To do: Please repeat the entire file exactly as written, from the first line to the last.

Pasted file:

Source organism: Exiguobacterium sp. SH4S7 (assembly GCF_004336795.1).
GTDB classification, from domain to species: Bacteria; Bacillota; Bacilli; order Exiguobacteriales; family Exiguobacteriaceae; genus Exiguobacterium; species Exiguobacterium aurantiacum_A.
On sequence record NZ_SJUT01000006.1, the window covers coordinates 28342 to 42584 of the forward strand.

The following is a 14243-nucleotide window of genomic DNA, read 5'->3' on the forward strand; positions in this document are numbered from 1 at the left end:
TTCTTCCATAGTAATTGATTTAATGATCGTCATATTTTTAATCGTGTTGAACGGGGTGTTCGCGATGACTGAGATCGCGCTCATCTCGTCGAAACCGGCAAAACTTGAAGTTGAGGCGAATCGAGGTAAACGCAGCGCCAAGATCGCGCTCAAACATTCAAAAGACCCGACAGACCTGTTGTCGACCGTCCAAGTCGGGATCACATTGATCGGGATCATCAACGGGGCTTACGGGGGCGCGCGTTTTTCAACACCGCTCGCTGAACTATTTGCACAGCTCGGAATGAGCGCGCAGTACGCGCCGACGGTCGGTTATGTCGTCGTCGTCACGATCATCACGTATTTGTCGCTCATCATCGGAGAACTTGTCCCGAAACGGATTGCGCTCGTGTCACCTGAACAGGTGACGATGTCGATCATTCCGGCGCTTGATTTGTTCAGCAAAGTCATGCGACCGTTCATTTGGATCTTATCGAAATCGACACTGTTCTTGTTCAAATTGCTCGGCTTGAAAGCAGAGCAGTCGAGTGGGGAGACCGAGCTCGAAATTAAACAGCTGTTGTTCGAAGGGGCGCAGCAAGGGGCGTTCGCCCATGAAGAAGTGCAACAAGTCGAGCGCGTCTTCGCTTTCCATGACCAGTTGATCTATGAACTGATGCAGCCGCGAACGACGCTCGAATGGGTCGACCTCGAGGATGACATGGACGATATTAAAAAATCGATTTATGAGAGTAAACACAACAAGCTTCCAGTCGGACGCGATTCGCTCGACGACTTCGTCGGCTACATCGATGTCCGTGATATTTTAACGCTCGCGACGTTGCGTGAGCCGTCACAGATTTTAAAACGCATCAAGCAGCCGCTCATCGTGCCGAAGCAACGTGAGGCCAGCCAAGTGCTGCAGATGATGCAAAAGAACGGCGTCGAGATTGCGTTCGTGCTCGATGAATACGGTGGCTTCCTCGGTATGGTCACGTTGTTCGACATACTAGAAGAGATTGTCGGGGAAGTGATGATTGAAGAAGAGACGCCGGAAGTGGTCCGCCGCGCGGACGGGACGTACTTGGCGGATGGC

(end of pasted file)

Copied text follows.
Source organism: Exiguobacterium sp. SH4S7 (assembly GCF_004336795.1).
GTDB classification, from domain to species: Bacteria; Bacillota; Bacilli; order Exiguobacteriales; family Exiguobacteriaceae; genus Exiguobacterium; species Exiguobacterium aurantiacum_A.
On sequence record NZ_SJUT01000006.1, the window covers coordinates 28342 to 42584 of the forward strand.

The following is a 14243-nucleotide window of genomic DNA, read 5'->3' on the forward strand; positions in this document are numbered from 1 at the left end:
TTCTTCCATAGTAATTGATTTAATGATCGTCATATTTTTAATCGTGTTGAACGGGGTGTTCGCGATGACTGAGATCGCGCTCATCTCGTCGAAACCGGCAAAACTTGAAGTTGAGGCGAATCGAGGTAAACGCAGCGCCAAGATCGCGCTCAAACATTCAAAAGACCCGACAGACCTGTTGTCGACCGTCCAAGTCGGGATCACATTGATCGGGATCATCAACGGGGCTTACGGGGGCGCGCGTTTTTCAACACCGCTCGCTGAACTATTTGCACAGCTCGGAATGAGCGCGCAGTACGCGCCGACGGTCGGTTATGTCGTCGTCGTCACGATCATCACGTATTTGTCGCTCATCATCGGAGAACTTGTCCCGAAACGGATTGCGCTCGTGTCACCTGAACAGGTGACGATGTCGATCATTCCGGCGCTTGATTTGTTCAGCAAAGTCATGCGACCGTTCATTTGGATCTTATCGAAATCGACACTGTTCTTGTTCAAATTGCTCGGCTTGAAAGCAGAGCAGTCGAGTGGGGAGACCGAGCTCGAAATTAAACAGCTGTTGTTCGAAGGGGCGCAGCAAGGGGCGTTCGCCCATGAAGAAGTGCAACAAGTCGAGCGCGTCTTCGCTTTCCATGACCAGTTGATCTATGAACTGATGCAGCCGCGAACGACGCTCGAATGGGTCGACCTCGAGGATGACATGGACGATATTAAAAAATCGATTTATGAGAGTAAACACAACAAGCTTCCAGTCGGACGCGATTCGCTCGACGACTTCGTCGGCTACATCGATGTCCGTGATATTTTAACGCTCGCGACGTTGCGTGAGCCGTCACAGATTTTAAAACGCATCAAGCAGCCGCTCATCGTGCCGAAGCAACGTGAGGCCAGCCAAGTGCTGCAGATGATGCAAAAGAACGGCGTCGAGATTGCGTTCGTGCTCGATGAATACGGTGGCTTCCTCGGTATGGTCACGTTGTTCGACATACTAGAAGAGATTGTCGGGGAAGTGATGATTGAAGAAGAGACGCCGGAAGTGGTCCGCCGCGCGGACGGGACGTACTTGGCGGATGGC